In recent weeks, the White House has made a number of changes to the ways in which it requires consumers to sign up for health coverage through the Patient Protection and Affordable Care Act's mandated federal insurance exchanges, and yet another one came earlier this week as fears about more glitches for Healthcare.gov lingered.
The fact that the Obama administration committed significant resources to revamping and improving the Healthcare.gov site so that more people could use it simultaneously. However, with the date by which consumers had to sign up to receive coverage at the start of 2014 looming, similar fears once again arose, according to a report from The Associated Press. As a consequence, the deadline was pushed back by yet another day - from Dec. 23 to Dec. 24 - as a means of accommodating the potentially huge number of last-minute shoppers who might have been trying to get in under the wire.
The site has been running smoothly and largely without problems, as fewer than 1 percent of users are now running into the issues that plagued the site in its opening weeks. There were some concerns that a mass of consumers trying to use it all at the same time as the clock ticked down would only bring those glitches back to the fore, the report said. And, while these changes only apply to the states which elected to allow the federal government to run their exchanges, either in whole or in part, many states that chose to operate their own have put similar extensions into place.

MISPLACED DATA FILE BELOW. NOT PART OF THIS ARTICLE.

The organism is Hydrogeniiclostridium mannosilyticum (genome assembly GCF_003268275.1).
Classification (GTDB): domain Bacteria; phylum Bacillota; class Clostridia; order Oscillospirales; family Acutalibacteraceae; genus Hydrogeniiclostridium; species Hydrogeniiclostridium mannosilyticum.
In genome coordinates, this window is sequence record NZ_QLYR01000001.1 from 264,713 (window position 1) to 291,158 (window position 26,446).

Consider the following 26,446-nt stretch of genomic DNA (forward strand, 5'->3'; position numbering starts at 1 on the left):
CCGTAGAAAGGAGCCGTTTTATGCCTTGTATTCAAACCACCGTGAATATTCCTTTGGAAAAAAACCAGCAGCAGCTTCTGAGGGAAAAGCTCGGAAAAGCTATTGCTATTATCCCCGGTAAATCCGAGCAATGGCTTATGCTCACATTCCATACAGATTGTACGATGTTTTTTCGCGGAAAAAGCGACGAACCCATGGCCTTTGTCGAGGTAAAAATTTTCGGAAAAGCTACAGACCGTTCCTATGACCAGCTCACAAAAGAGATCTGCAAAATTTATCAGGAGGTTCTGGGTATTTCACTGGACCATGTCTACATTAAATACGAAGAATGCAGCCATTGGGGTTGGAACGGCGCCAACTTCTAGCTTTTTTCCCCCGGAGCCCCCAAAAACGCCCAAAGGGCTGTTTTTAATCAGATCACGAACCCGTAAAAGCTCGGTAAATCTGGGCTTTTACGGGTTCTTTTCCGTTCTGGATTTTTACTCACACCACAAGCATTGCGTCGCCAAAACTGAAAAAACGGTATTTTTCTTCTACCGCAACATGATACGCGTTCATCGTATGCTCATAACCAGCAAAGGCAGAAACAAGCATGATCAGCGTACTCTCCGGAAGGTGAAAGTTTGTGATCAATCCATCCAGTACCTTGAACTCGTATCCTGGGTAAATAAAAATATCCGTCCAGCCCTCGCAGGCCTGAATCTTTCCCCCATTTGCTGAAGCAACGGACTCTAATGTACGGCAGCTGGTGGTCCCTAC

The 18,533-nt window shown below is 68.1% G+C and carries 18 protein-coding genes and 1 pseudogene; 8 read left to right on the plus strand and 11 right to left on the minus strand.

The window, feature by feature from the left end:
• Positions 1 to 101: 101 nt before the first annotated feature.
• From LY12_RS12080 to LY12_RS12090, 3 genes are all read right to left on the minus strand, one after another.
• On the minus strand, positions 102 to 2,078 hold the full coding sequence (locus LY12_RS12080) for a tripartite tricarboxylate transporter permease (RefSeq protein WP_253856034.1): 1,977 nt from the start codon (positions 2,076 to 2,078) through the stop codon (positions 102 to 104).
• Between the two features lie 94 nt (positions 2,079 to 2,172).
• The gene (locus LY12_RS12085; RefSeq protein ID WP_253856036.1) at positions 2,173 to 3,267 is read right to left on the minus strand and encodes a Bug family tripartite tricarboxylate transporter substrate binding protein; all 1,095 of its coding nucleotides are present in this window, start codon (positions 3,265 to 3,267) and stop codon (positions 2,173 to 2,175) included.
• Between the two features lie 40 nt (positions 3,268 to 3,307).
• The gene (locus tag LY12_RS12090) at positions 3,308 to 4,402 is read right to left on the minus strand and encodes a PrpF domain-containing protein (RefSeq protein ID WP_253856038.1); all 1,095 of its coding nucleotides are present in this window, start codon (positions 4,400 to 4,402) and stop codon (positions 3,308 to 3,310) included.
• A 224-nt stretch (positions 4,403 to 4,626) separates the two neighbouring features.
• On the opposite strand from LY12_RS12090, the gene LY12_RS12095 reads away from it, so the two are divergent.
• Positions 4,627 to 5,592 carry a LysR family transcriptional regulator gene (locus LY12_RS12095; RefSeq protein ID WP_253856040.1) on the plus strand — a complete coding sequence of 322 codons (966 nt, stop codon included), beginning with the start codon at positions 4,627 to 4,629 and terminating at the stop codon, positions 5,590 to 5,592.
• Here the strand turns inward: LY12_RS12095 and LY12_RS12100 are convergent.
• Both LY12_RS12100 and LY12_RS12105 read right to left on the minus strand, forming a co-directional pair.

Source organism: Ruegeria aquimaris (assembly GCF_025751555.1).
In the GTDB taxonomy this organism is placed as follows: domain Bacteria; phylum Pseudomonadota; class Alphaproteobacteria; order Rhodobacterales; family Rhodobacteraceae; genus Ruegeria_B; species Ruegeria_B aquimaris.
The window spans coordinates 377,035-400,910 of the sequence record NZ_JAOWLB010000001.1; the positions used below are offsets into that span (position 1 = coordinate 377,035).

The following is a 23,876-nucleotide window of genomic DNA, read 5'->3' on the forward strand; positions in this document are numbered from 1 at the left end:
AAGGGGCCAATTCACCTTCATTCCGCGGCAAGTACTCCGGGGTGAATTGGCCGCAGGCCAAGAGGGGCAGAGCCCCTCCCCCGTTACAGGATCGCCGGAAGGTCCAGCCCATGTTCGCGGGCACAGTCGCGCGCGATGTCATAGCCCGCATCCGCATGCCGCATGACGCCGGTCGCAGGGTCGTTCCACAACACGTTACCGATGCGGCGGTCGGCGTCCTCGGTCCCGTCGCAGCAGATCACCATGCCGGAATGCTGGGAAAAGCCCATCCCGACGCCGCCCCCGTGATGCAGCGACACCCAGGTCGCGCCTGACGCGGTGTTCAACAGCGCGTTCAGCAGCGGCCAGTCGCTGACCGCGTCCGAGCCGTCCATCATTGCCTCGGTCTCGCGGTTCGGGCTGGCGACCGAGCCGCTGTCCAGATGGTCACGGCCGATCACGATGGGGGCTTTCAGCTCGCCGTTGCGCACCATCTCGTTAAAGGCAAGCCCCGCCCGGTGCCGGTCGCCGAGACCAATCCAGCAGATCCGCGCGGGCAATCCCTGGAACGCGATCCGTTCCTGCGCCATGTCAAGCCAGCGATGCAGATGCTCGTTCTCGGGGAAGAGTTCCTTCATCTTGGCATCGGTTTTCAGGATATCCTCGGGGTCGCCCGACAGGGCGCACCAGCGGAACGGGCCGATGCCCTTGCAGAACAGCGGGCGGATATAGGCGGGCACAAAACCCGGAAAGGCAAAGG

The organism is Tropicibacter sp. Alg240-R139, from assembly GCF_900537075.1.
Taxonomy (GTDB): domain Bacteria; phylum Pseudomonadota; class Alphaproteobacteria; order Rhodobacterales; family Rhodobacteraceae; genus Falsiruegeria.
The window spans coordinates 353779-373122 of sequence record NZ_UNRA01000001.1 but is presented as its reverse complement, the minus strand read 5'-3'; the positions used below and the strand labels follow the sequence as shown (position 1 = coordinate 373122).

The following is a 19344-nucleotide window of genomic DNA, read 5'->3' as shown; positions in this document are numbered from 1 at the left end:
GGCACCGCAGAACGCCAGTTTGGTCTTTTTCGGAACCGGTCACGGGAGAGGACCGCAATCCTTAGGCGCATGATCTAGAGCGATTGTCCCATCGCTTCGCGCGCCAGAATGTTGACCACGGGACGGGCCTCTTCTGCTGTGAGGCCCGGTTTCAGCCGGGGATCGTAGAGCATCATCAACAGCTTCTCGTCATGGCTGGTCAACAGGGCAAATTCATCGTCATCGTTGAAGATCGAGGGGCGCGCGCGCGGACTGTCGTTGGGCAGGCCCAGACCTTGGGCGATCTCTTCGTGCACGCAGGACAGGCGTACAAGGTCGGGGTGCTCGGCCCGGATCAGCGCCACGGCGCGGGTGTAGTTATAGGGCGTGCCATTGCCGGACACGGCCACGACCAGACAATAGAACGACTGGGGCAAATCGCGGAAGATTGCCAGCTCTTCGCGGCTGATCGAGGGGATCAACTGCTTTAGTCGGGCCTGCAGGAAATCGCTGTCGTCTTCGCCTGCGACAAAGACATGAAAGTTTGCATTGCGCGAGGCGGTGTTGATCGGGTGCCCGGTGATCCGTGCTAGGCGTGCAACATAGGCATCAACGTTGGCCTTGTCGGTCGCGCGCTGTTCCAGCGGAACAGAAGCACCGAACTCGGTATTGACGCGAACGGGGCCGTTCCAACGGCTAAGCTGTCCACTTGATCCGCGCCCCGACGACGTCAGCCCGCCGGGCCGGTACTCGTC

A potential headache
Of course, there are critics of these repeated extensions of deadlines, as many within the insurance industry say that this puts a significant burden on companies' processes for handling how coverage is rolled out, the report said. Further, while consumers using the site are largely able to get through the application process without a problem, some problems still persist on the backend, including the data that insurers receive about people attempting to sign up. As a general rule, these companies like to have at least three weeks to get people fully handled, and enrolled with their new coverage. Now, they have only slightly more than one.
Once the new year begins, many health insurance issuers that participated in federal exchanges will likely see their problems ironed out, and might therefore be able to simply enjoy the greater revenues that come from a larger number of people having coverage overall.